Feeds

Koreans cook up glow-in-the-dark beagles

And the Lord said unto Crufts: Let there be light

Choosing a cloud hosting partner with confidence

South Korean scientists say they've cooked up a quartet of glow-in-the-dark beagles, boasting red nails and abdomens even under normal light and which emit a spooky red glow when subject to ultraviolet.

One of the Ruppy puppies show in visible and UV light. Pic: Lee Byeong-chun of Seoul National University

The four transgenic mutts - all dubbed "Ruppy" (Ruby + Puppy) - were produced by a team from Seoul National University led by professor Lee Byeong-chun, AP reports. The scientists injected fluorescent genes from an unspecified source* into beagle skin cells, injected these into egg cells which were in turn implanted into a surrogate mum.

The result was six puppies born in December last year, and although two subsequently died, the South Koreans are suitably chuffed with the results of their fluorescent beagle experiment.

Lee insisted to AP that the glow-in-the-dark pooch is not merely a novelty, but could shed light on developing future cures for human diseases. He told AP: "What's significant in this work is not the dogs expressing red colours but that we planted genes into them."

The scientist did, though, remain tight-lipped on exact details of the research, saying it was still "under way".

Those of you who may be a tad sceptical and inclined to think Lee is simply trying to tap into press enthusiasm for self-illuminating animals should note that his claims have been backed by veterinary professor Kong Il-keun of South Korea's Gyeongsang National University, who brewed up a fluorescent cat himself in 2007.

He confirmed he'd seen Lee's puppies (whether under visible or ultraviolet light is not noted), and described them as "genuine clones". ®

Bootnote

*Jellyfish, we reckon. Where would modern science be without the fluorescent jellyfish gene, eh?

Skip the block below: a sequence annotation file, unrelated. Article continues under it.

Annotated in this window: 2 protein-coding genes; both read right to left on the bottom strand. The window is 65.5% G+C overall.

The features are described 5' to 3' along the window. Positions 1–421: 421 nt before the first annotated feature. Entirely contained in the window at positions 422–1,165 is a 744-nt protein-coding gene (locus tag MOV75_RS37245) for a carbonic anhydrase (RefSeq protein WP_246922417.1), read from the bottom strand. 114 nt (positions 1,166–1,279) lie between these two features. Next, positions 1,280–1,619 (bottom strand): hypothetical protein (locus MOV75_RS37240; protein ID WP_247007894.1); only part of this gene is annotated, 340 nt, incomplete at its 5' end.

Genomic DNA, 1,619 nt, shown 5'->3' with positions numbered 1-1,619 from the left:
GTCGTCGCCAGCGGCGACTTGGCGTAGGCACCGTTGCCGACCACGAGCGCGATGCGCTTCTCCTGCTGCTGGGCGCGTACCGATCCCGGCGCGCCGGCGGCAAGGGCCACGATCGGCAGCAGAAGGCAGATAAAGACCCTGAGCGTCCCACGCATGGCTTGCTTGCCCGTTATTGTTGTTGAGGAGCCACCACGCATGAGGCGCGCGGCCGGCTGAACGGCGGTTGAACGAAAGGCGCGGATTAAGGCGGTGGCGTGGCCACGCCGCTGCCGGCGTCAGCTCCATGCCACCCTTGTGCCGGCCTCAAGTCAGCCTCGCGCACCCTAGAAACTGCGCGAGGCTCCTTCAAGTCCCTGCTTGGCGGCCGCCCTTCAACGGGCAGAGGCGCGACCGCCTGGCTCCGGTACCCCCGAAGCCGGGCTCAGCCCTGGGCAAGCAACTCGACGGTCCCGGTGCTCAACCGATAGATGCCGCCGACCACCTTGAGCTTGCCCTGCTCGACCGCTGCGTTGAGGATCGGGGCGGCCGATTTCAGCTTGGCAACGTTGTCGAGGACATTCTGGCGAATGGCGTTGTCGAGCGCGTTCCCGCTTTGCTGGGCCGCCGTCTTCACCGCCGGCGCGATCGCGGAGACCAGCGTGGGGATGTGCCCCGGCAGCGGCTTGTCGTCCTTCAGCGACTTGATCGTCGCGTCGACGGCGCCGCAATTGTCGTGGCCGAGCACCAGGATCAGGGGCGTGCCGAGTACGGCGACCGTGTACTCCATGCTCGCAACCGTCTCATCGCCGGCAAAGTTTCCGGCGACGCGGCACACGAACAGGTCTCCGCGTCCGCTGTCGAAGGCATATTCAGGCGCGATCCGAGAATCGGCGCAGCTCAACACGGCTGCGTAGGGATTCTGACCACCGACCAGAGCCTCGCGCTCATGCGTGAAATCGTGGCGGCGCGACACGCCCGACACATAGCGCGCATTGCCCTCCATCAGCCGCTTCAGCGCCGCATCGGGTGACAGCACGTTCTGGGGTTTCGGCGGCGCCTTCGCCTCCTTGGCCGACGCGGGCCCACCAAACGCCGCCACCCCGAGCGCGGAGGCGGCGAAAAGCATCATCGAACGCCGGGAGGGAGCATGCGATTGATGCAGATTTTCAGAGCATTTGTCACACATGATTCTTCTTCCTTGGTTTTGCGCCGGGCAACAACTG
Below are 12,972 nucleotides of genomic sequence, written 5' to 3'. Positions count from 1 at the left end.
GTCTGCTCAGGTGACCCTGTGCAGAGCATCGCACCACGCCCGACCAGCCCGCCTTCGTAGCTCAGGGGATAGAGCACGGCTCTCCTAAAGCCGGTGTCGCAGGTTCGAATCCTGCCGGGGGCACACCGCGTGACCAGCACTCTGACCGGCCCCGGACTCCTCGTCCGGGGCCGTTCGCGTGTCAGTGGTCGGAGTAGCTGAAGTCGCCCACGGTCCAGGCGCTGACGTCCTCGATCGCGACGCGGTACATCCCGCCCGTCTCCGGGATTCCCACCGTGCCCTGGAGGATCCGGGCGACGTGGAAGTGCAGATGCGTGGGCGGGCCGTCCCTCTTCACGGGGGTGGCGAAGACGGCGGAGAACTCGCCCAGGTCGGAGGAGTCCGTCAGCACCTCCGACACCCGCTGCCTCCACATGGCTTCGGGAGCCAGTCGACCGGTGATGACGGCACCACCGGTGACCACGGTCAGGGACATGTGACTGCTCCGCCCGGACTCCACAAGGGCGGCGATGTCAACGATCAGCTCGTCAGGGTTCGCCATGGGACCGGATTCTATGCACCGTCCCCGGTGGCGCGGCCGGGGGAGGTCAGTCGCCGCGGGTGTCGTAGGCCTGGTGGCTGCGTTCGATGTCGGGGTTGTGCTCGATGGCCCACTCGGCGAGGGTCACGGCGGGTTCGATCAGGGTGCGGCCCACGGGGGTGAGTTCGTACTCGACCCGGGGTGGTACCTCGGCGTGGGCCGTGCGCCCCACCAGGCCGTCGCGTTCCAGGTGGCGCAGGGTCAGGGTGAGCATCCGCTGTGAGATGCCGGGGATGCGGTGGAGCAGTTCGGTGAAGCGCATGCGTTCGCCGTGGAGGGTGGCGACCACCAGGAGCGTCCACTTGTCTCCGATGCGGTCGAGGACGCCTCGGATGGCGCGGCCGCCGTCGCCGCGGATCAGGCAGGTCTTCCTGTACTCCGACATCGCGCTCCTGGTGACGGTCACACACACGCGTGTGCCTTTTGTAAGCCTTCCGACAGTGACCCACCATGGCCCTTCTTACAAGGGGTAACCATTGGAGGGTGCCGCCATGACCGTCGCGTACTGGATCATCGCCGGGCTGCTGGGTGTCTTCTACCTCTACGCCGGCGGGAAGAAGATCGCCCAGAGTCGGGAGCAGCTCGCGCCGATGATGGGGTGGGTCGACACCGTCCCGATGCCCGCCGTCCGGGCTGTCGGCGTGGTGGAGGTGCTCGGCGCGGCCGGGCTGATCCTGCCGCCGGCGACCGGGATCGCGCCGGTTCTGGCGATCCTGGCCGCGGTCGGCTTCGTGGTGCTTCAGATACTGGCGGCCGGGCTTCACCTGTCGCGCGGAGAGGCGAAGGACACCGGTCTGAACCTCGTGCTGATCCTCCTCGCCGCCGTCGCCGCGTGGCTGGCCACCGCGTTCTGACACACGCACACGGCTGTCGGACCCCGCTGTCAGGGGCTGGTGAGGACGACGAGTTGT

Secure remote control for conventional and virtual desktops

More from The Register

next story
GRAV WAVE DRAMA: 'Big Bang echo' may have been grit on the scanner – boffins
Exit Planet Dust on faster-than-light expansion of universe
Mine Bitcoins with PENCIL and PAPER
Forget Sudoku, crunch SHA-256 algos
SpaceX Dragon cargo truck flies 3D printer to ISS: Clawdown in 3, 2...
Craft berths at space station with supplies, experiments, toys
'This BITE MARK is a SMOKING GUN': Boffins probe ancient assault
Tooth embedded in thigh bone may tell who pulled the trigger
DOLPHINS SMELL MAGNETS – did we hear that right, boffins?
Xavier's School for Gifted Magnetotaceans
Big dinosaur wowed females with its ENORMOUS HOOTER
That's right, Doris, I've got biggest snout in the prehistoric world
Japanese volcano eruption reportedly leaves 31 people presumed dead
Hopes fade of finding survivors on Mount Ontake
That glass of water you just drank? It was OLDER than the SUN
One MEELLION years older. Some of it anyway
Canberra drone team dances a samba in Outback Challenge
CSIRO's 'missing bushwalker' found and watered
prev story

Whitepapers

Forging a new future with identity relationship management
Learn about ForgeRock's next generation IRM platform and how it is designed to empower CEOS's and enterprises to engage with consumers.
Storage capacity and performance optimization at Mizuno USA
Mizuno USA turn to Tegile storage technology to solve both their SAN and backup issues.
The next step in data security
With recent increased privacy concerns and computers becoming more powerful, the chance of hackers being able to crack smaller-sized RSA keys increases.
Security for virtualized datacentres
Legacy security solutions are inefficient due to the architectural differences between physical and virtual environments.
A strategic approach to identity relationship management
ForgeRock commissioned Forrester to evaluate companies’ IAM practices and requirements when it comes to customer-facing scenarios versus employee-facing ones.